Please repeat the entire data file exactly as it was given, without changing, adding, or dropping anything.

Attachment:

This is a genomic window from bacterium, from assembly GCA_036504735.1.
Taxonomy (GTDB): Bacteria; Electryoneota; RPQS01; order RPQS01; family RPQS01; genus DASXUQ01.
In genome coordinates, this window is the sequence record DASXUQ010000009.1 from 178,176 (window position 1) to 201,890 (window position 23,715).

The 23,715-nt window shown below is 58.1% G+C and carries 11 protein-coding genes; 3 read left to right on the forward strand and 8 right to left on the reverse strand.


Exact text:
This is a genomic window from bacterium, from assembly GCA_036504735.1.
Taxonomy (GTDB): Bacteria; Electryoneota; RPQS01; order RPQS01; family RPQS01; genus DASXUQ01.
In genome coordinates, this window is the sequence record DASXUQ010000009.1 from 178,176 (window position 1) to 201,890 (window position 23,715).

The 23,715-nt window shown below is 58.1% G+C and carries 11 protein-coding genes; 3 read left to right on the forward strand and 8 right to left on the reverse strand.